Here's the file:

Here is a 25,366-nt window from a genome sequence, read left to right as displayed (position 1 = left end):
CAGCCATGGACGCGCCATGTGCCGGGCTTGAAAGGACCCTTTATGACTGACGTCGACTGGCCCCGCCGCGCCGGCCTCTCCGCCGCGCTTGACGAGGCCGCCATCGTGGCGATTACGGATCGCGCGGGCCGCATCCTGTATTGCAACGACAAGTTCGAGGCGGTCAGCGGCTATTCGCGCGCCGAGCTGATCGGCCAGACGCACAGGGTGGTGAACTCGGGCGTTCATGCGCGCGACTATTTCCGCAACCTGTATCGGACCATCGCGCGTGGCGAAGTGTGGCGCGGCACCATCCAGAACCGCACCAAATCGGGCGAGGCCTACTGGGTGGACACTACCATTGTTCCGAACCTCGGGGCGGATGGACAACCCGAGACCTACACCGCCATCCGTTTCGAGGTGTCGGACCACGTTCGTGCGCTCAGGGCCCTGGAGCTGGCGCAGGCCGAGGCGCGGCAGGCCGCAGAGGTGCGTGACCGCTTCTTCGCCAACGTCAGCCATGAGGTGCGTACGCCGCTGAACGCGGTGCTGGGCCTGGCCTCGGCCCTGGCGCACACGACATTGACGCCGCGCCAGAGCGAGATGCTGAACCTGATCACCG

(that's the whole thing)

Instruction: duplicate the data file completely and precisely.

Here is a 25,366-nt window from a genome sequence, read left to right as displayed (position 1 = left end):
CAGCCATGGACGCGCCATGTGCCGGGCTTGAAAGGACCCTTTATGACTGACGTCGACTGGCCCCGCCGCGCCGGCCTCTCCGCCGCGCTTGACGAGGCCGCCATCGTGGCGATTACGGATCGCGCGGGCCGCATCCTGTATTGCAACGACAAGTTCGAGGCGGTCAGCGGCTATTCGCGCGCCGAGCTGATCGGCCAGACGCACAGGGTGGTGAACTCGGGCGTTCATGCGCGCGACTATTTCCGCAACCTGTATCGGACCATCGCGCGTGGCGAAGTGTGGCGCGGCACCATCCAGAACCGCACCAAATCGGGCGAGGCCTACTGGGTGGACACTACCATTGTTCCGAACCTCGGGGCGGATGGACAACCCGAGACCTACACCGCCATCCGTTTCGAGGTGTCGGACCACGTTCGTGCGCTCAGGGCCCTGGAGCTGGCGCAGGCCGAGGCGCGGCAGGCCGCAGAGGTGCGTGACCGCTTCTTCGCCAACGTCAGCCATGAGGTGCGTACGCCGCTGAACGCGGTGCTGGGCCTGGCCTCGGCCCTGGCGCACACGACATTGACGCCGCGCCAGAGCGAGATGCTGAACCTGATCACCG